Ask the Experts: Rebeccah Heinrichs
Today’s guest for our “Ask the Experts” interview series is Rebeccah Heinrichs, an adjunct fellow at the Foundation for Defense of Democracies. She recently co-authored an article for the Washington Times on President Barack Obama’s missile defense policy and the existing missile threat.
Welcome to the 33-Minutes blog, Ms. Heinrichs. Tell us about your organization and what it does.
The Foundation for Defense of Democracies is dedicated to studying the ideologies that drive terrorism and developing policies that can most effectively address terrorism, secure our country, and defend the democratic principles of the United States and our allies. Ultimately, the goal is to make America safer and more secure for generations to come.
Why is missile defense important?
Missile defense is especially important right now because dangerous and unstable regimes have and sell ballistic missiles. Countries like Iran could give ballistic missiles to terrorist groups; if the terrorist group were to launch them, the U.S. would have a more difficult time tracing them back to Iran.
Also, terrorists and regimes with the same radical religious ideology may not be deterred by the threat of retaliation since they view death as a good thing. Missile defense gives the U.S. military the ability to intercept an incoming missile before it lands on an unsuspecting city or military base. More fundamentally, if we have a robust missile defense system in place, it could cause other countries to reconsider pursuing ballistic missiles in the first place, if they know our system would render them useless. In other words, missile defense plays a crucial role in our deterrent strategy.
Do you believe the Obama administration is moving the U.S. in the right direction?
The administration should significantly increase the entire Missile Defense Agency (MDA) budget to fill the holes in our missile defense system as soon as technically possible– before countries like Iran and North Korea develop missiles that can penetrate the current system. Instead, the Obama administration cut promising programs the MDA was developing to pay for certain investments. The programs they have chosen to emphasize will help make our ballistic missile defense system more effective against shorter range ballistic missiles. These are good investments, and previous administrations planned to do this, too. The problem is, the Obama administration sacrificed critical programs to pay for these investments instead of increasing the top line. The programs they cut would have given the U.S. the ability to intercept missiles right after they are launch, when they are still over enemy territory. Having this ability would deter enemies from launching the missile in the first place.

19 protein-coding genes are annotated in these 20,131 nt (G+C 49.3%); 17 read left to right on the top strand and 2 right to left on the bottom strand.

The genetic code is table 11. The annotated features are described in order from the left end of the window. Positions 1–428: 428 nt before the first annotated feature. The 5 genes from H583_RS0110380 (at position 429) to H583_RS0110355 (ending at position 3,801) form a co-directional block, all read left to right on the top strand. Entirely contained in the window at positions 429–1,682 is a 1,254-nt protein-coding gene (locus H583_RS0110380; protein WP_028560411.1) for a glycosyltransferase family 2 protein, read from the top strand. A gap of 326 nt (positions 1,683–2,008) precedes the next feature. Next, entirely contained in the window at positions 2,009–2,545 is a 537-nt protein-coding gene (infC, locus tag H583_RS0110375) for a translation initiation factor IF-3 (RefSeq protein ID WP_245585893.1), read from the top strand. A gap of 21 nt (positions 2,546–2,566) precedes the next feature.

The administration also cancelled the “European Site” which would have protected the U.S. and Europe from Iranian intercontinental ballistic missiles (ICBMs) within the next several years. A recent DIA report confirms Iran may have an ICBM by 2015.
What else do readers need to know about this issue?
There is no “silver bullet’ program in our layered ballistic missile defense system. Elected officials will often make the argument that they “support missile defense” by pointing to particular programs they support, while at the same time voting for cutting or eliminating other ballistic missile defense programs. Each program defends against a particular kind of ballistic missile threat, and all the systems work together to provide a protective shield for Americans and U.S. interests. Although our system does offer the U.S. some protection against certain kinds of missiles, there are still holes, and we must continue to sustain and improve upon it.